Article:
Complementary and alternative medicine (CAM) includes a variety of healing approaches and therapies that are taken from around the world and that historically have not been included in conventional Western medicine. Many aspects of CAM are rooted in ancient, indigenous systems of healing, such as those of China, India, Tibet, Africa, and the Americas. Many of these treatments and health care practices are popular, and now some are used in hospitals and are reimbursed by insurance companies. Acupuncture and some chiropractic treatments are examples. Because interest in and use of CAM are increasing, more and more medical schools are including information about CAM treatments, such as acupuncture, herbal medicine, chiropractic treatments, and homeopathy.
Integrative medicine refers to the use of all appropriate therapeutic approaches (conventional and alternative) in a framework that focuses on the whole person and that reaffirms the relationship between doctor and patient.
Although the distinction between conventional medicine and alternative medicine is not always easy to determine, a basic philosophical difference exists. Conventional medicine generally defines health as the absence of disease or dysfunction. The main causes of disease and dysfunction are usually considered to be isolated factors, such as bacteria or viruses, biochemical imbalances, and aging, and treatment often involves drugs or surgery. In contrast, alternative medicine practices often define health holistically, that is, as a balance of systems—physical, emotional, and spiritual—involving the whole person. Disharmony among these systems is thought to cause illness. Treatment involves strengthening the body's own defenses and restoring these balances.
Acceptance and Use
An increasing number of people in Western countries are exploring alternative medicine as part of their medical care. In 1997, Americans made more than 629 million visits to alternative medicine practitionersa 47% increase since 1990. This number substantially exceeds the 386 million visits made to all primary care doctors in the same year. In 2007, 38% of Americans 18 years of age or older used some form of alternative medicine. The conditions for which people are most likely to seek alternative medicine treatments include the following:
Additionally, many people facing life-challenging illnesses, such as cancer, seek alternative therapies when conventional treatment offers little hope, especially at the end of life.
Effectiveness and Safety
In 1992, the Office of Alternative Medicine within the National Institutes of Health (NIH) was formed to research the effectiveness and safety of alternative therapies. In 1999, this office became the National Center for Complementary and Alternative Medicine (NCCAM—visit their website at www.nccam.nih.gov).
The effectiveness of alternative therapies is an important consideration. Some therapies have been shown to be effective for specific conditions, although these therapies are applied more broadly. Many forms of alternative medicine have not undergone rigorous scientific evaluation. However, a lack of scientific studies does not mean that a therapy is ineffective. A large number of alternative therapies have been practiced for thousands of years. They include acupuncture, meditation, yoga, therapeutic diets, massage, and herbal medicine. However, it can be difficult to do scientific research studies on them. Barriers to doing research on CAM therapies include the following:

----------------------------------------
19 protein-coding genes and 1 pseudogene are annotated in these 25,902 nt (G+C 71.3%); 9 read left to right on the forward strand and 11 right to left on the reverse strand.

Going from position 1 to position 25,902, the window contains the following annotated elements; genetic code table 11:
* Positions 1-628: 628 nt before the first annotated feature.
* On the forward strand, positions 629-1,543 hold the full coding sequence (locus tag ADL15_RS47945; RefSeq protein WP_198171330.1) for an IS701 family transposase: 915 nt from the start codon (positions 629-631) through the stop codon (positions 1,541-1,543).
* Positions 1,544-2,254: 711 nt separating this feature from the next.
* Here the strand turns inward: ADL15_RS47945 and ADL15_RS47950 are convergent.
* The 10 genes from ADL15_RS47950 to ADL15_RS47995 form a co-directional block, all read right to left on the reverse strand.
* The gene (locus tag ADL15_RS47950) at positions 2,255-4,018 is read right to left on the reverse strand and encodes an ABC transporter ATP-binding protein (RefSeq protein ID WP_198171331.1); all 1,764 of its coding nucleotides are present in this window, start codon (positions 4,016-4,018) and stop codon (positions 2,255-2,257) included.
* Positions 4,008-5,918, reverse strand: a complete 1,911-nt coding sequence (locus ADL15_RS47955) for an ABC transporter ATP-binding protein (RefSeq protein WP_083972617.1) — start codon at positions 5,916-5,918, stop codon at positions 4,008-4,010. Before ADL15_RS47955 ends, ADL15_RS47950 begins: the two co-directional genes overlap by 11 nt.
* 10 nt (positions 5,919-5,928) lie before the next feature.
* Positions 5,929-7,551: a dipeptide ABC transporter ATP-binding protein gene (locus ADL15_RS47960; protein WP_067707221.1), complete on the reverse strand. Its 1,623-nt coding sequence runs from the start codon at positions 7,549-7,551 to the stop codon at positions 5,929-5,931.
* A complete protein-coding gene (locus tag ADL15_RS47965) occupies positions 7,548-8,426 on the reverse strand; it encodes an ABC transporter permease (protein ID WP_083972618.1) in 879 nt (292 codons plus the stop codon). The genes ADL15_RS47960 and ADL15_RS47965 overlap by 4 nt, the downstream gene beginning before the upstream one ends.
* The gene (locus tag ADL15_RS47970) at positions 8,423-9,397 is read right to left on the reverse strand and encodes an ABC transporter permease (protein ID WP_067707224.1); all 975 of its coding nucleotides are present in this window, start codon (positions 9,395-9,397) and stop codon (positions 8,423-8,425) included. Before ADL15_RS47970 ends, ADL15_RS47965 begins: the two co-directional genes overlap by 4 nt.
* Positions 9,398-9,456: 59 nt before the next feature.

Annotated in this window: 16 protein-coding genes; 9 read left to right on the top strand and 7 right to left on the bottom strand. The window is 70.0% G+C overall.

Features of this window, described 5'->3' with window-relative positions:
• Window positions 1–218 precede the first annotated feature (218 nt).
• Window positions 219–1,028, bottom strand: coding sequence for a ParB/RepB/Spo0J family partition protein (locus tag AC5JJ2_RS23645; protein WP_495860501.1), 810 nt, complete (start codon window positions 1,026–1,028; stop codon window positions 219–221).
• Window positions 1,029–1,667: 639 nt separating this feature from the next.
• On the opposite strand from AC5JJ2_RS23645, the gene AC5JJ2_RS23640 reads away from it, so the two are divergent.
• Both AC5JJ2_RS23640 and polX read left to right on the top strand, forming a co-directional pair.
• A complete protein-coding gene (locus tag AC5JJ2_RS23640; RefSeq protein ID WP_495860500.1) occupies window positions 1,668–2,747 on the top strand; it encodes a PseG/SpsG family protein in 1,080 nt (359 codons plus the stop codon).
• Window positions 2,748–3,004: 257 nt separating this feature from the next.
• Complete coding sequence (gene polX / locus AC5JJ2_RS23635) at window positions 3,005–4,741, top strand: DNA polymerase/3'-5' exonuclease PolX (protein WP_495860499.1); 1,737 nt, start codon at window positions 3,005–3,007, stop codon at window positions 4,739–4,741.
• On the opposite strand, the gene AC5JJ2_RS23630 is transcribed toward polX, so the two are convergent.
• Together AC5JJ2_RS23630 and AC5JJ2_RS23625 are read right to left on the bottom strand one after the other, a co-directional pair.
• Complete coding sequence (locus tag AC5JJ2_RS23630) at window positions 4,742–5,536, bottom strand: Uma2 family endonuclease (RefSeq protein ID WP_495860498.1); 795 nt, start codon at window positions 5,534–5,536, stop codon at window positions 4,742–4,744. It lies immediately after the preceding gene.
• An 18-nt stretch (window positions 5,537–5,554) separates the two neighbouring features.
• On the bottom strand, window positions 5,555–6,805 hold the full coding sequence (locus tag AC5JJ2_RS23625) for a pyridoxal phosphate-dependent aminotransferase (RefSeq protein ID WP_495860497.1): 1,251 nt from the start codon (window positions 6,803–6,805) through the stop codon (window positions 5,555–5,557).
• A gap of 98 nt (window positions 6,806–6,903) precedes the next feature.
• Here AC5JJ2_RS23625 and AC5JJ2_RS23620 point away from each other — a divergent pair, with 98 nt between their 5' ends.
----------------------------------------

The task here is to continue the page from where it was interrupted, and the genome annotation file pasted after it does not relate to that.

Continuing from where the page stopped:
An example is acupuncture. Medical researchers often have little scientific interest in acupuncture because its theory depends on nonscientific notions such as vital energy. Commercial research funds are limited because acupuncture cannot be patented. Thus, there is no profit motive. Government research funds are limited because the scientific community remains skeptical of acupuncture theory and the validity of its method.
Applying conventional research methods to study CAM is difficult for many reasons, including
If an alternative therapy has been proved ineffective, its use cannot be further advocated scientifically.
Safety is another important consideration. Although some CAM therapies can have risky side effects, the greatest risk occurs when a person is treated with an unproven CAM therapy instead of a proven conventional medicine approach. Regarding the risk of CAM therapies themselves, some are clearly safe. Examples are using meditation for pain management, acupuncture to treat nausea, yoga to improve balance, or ginger tea to aid digestion. Others may conceivably be harmful. Because herbal medicines and other dietary supplements (which are used in many alternative therapies) are not regulated as drugs by the Food and Drug Administration (FDA), their manufacturers do not have to prove their safety (see Medicinal Herbs and Nutraceuticals: Safety and Effectiveness).
Some general risks include the following:
In many cases of alternative medicine, harm has neither been established nor excluded, but in some cases, potential harm has been shown. Sometimes the potential for harm is widely discounted by people who advocate use of the alternative product or therapy.
Types of Alternative Medicine
Alternative medicine can be classified into five major categories of practice: whole medical systems, mind-body techniques, biologically based therapies, manipulative and body-based therapies, and energy therapies. The category names only partially describe their components. Some approaches are understandable within the concepts of modern science, whereas other approaches are not. Many types overlap with others.
Last full review/revision February 2009 by Steven Rosenzweig, MD